Keto diets are recommended

American Migraine Foundation.PCOS Health Complications

Dementia and Alzheimer's

Although it is not an officially recognized medical term, some people refer to Alzheimer's disease as "type 3 diabetes" because both diseases are linked to insulin resistance. However, experts say that more research is needed and that it is a broad generalization to say that a keto diet is suitable for anyone at risk of Alzheimer's disease.

Some, like Richard Isaacson, MD, director of the Alzheimer's Prevention Clinic at Weill Cornell Medicine and New York-Presbyterian in New York City, support low-carb diets. "I believe when people fuel their brains with ketones or calorie or carbohydrate restrictions, it is cleaner burning fuel and a better way to delay brain aging," he says. However, there is no evidence that the keto version of the low-carb diet is always necessary or even helpful.

In fact, it can benefit some. For example, a small study published in the February 2012 journal Neurobiology of Aging tracked 23 older adults at higher risk for Alzheimer's and found that they had better memory function after six weeks on a keto diet. (14)

However, it can be harmful to others with certain genetics, says Dr. Isaacson. For this reason there is no uniform recommendation. Anyone doing keto must have their labs taken throughout the process and do so in collaboration with their treating doctor and a registered dietitian, he says.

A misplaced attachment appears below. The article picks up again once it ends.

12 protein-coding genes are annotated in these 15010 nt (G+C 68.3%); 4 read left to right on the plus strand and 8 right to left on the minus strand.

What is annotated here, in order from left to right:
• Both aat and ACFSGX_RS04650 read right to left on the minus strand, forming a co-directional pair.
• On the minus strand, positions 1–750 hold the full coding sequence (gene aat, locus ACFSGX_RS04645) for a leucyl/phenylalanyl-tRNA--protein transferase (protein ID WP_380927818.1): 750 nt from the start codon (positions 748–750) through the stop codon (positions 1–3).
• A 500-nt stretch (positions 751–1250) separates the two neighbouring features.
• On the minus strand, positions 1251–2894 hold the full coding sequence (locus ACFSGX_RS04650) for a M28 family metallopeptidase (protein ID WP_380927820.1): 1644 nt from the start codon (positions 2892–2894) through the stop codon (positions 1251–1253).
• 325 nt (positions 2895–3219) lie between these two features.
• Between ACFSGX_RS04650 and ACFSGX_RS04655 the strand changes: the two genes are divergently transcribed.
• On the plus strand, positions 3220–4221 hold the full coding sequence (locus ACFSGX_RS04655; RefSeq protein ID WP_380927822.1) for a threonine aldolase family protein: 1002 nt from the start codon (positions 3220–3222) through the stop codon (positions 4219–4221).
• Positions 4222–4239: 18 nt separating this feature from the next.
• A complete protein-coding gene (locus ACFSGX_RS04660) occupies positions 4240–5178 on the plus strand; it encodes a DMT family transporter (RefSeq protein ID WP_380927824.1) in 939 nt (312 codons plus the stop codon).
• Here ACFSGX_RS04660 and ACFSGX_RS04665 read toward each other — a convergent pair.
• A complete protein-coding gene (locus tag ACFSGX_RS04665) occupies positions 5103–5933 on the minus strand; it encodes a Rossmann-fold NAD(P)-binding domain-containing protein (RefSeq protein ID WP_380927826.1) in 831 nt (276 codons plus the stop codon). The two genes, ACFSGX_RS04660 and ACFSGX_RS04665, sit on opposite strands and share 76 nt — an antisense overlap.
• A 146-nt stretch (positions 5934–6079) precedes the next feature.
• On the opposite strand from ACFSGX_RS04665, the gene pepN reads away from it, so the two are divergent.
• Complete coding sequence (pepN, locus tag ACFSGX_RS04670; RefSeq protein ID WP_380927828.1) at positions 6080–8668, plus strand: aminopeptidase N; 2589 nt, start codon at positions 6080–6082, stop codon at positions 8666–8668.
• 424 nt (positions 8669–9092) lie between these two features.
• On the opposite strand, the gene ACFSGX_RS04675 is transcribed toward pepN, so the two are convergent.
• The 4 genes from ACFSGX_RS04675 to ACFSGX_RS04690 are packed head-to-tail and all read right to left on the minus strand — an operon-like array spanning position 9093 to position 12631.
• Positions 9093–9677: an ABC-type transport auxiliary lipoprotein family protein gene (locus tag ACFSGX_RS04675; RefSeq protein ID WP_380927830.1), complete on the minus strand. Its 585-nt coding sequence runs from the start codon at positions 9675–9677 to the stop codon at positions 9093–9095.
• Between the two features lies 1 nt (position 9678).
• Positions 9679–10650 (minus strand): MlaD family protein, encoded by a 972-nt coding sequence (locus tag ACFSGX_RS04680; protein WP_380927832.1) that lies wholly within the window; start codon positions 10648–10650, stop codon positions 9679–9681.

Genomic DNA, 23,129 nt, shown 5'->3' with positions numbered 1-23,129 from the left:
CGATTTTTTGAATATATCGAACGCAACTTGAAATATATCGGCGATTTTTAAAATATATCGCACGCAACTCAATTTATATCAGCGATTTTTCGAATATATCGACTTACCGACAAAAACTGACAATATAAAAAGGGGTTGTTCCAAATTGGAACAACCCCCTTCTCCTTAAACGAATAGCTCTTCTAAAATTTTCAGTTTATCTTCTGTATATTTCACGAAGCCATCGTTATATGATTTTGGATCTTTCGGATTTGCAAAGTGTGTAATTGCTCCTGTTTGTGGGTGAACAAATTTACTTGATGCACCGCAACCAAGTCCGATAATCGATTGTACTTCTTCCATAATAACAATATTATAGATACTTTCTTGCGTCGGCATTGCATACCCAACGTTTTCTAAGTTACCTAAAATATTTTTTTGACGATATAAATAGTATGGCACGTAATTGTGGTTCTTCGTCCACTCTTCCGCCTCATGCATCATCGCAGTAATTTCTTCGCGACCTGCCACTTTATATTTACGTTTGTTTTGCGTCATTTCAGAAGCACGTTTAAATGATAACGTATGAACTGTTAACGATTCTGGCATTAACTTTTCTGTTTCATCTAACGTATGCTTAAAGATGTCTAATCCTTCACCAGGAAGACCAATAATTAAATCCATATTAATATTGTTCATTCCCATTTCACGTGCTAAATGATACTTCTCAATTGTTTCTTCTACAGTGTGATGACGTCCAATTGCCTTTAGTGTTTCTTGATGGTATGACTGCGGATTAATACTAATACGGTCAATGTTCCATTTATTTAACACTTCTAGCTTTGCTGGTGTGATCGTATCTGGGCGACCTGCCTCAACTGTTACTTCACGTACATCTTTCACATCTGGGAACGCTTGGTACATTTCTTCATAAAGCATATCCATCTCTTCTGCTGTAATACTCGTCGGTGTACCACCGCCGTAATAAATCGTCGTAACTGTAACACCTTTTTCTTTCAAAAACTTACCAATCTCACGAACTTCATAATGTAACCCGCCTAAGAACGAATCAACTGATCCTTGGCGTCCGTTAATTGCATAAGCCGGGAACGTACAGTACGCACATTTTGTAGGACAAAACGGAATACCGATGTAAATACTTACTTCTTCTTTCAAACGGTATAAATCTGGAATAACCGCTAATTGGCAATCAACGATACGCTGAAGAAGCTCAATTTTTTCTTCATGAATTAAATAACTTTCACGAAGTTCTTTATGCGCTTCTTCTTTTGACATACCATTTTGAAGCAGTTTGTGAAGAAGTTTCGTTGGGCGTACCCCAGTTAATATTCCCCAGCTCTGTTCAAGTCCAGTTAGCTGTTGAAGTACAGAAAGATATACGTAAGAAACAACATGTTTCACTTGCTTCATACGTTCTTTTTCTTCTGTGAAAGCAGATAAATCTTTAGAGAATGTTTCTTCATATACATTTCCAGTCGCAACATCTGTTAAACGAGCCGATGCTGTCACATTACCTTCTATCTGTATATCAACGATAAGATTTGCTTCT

Parkinson's disease

Up to 80 percent of Parkinson's patients can also develop dementia. (15) The ketogenic diet may help maintain cognitive function and memory in people at relatively higher risk for dementia. "For individual patients at increased risk of neurodegeneration like Alzheimer's, I am not afraid to suggest this as an intervention - and I usually do," says Dr. Robert Krikorian, professor of clinical psychiatry and the director of the department of psychology at the University of Cincinnati College of Medicine. Even so, the keto diet "isn't widely accepted as a therapy, but I think there is enough data to recommend it," he says.

Krikorian will publish research on early Parkinson's patients with mild cognitive impairment. And while he can't share the results yet, ketosis appears to have several effects, including improved brain function and cognition, possibly by improving energy production and normalizing insulin levels in the brain. (Keto may be recommended to manage Parkinson's cognitive effects rather than movement symptoms like muscle stiffness.)